Article | Emotion | April 2014

Botsourcing and Outsourcing: Robot, British, Chinese, and German Workers Are for Thinking—Not Feeling—Jobs

by Adam Waytz and Michael I. Norton

Abstract

Technological innovations have produced robots capable of jobs that, until recently, only humans could perform. The present research explores the psychology of "botsourcing"—the replacement of human jobs by robots—while examining how understanding botsourcing can inform the psychology of outsourcing—the replacement of jobs in one country by humans from other countries. We test four related hypotheses across six experiments: (1) Given people's lay theories about the capacities for cognition and emotion for robots and humans, workers will express more discomfort with botsourcing when they consider losing jobs that require emotion versus cognition; (2) people will express more comfort with botsourcing when jobs are framed as requiring cognition versus emotion; (3) people will express more comfort with botsourcing for jobs that do require emotion if robots appear to convey more emotion; and (4) people prefer to outsource cognition-oriented versus emotion-oriented jobs to other humans who are perceived as more versus less robotic. These results have theoretical implications for understanding social cognition about both humans and nonhumans and practical implications for the increasingly botsourced and outsourced economy.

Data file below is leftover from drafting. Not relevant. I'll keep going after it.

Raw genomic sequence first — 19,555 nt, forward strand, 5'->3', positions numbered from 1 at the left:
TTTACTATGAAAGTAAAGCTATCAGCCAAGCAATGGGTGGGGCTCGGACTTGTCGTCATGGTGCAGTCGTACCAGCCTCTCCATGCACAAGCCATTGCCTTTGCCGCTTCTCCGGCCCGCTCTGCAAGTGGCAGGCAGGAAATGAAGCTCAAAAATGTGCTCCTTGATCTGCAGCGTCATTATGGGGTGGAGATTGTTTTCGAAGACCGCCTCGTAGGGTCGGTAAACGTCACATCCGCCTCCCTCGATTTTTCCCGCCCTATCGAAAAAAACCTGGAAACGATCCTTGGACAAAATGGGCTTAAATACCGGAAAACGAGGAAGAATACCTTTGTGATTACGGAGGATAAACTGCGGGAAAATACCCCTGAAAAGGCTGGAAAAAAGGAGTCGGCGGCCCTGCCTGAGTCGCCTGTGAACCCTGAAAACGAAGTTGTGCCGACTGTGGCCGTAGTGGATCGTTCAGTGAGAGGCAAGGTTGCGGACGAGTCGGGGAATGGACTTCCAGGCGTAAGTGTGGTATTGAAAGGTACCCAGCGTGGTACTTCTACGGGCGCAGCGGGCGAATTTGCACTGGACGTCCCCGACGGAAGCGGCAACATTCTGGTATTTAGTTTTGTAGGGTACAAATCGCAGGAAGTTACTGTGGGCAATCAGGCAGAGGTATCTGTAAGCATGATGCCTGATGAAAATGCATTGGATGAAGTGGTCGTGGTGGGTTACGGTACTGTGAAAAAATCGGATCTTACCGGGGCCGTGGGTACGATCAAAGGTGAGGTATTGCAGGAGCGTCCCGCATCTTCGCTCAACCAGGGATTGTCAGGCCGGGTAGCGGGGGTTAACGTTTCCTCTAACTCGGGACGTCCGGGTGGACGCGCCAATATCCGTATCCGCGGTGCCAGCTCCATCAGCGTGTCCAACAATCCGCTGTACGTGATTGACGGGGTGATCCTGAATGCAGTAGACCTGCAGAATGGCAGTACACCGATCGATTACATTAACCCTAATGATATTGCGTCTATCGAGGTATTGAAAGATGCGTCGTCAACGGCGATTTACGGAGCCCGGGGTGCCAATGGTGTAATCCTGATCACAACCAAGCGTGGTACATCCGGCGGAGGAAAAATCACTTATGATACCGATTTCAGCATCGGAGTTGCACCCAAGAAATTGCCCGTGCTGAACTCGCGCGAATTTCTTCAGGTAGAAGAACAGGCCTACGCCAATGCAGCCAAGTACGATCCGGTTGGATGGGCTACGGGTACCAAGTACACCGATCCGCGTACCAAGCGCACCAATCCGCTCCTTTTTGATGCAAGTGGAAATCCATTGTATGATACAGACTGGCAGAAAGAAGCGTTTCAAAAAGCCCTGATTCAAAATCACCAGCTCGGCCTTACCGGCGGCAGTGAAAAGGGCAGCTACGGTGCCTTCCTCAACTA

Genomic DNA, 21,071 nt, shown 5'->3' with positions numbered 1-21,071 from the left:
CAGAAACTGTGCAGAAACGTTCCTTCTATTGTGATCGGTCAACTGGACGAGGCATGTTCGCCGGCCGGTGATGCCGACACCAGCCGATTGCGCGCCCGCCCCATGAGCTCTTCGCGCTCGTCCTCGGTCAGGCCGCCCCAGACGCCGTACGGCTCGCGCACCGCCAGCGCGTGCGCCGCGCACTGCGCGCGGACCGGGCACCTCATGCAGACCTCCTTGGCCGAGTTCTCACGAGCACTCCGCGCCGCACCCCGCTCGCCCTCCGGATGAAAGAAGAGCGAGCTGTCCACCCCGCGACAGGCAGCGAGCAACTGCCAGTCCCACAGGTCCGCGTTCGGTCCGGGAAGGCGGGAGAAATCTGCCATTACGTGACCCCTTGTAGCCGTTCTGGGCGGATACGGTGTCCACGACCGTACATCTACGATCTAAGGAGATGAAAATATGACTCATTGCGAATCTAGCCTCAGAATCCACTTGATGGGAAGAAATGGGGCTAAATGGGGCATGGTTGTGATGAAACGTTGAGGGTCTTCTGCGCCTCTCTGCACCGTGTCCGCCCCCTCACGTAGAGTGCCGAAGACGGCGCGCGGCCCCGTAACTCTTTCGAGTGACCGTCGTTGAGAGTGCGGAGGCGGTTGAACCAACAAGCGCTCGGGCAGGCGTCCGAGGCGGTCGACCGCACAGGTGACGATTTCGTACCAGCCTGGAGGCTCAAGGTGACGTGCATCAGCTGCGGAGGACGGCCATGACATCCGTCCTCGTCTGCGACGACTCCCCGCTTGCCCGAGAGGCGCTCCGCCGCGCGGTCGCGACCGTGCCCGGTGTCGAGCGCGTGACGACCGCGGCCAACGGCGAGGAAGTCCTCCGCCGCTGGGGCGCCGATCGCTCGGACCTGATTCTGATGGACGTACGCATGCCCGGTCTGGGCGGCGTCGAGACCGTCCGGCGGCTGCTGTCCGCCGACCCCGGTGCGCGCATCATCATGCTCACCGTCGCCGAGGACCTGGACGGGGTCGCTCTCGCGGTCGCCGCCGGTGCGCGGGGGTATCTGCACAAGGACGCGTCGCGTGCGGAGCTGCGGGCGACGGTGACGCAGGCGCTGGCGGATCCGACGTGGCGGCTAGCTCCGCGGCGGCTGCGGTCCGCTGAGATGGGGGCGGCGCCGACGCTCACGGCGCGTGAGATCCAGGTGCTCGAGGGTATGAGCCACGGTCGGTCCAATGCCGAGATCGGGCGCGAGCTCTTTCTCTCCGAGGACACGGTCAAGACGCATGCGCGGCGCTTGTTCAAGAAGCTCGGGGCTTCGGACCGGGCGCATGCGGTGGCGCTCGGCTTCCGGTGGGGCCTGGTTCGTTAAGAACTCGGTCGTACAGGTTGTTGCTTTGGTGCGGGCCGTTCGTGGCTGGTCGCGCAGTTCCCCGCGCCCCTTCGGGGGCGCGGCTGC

Keywords: Technology; Job Cuts and Outsourcing; Emotions; Cognition and Thinking;

Citation:

Waytz, Adam, and Michael I. Norton. "Botsourcing and Outsourcing: Robot, British, Chinese, and German Workers Are for Thinking—Not Feeling—Jobs." Emotion 14, no. 2 (April 2014): 434–444.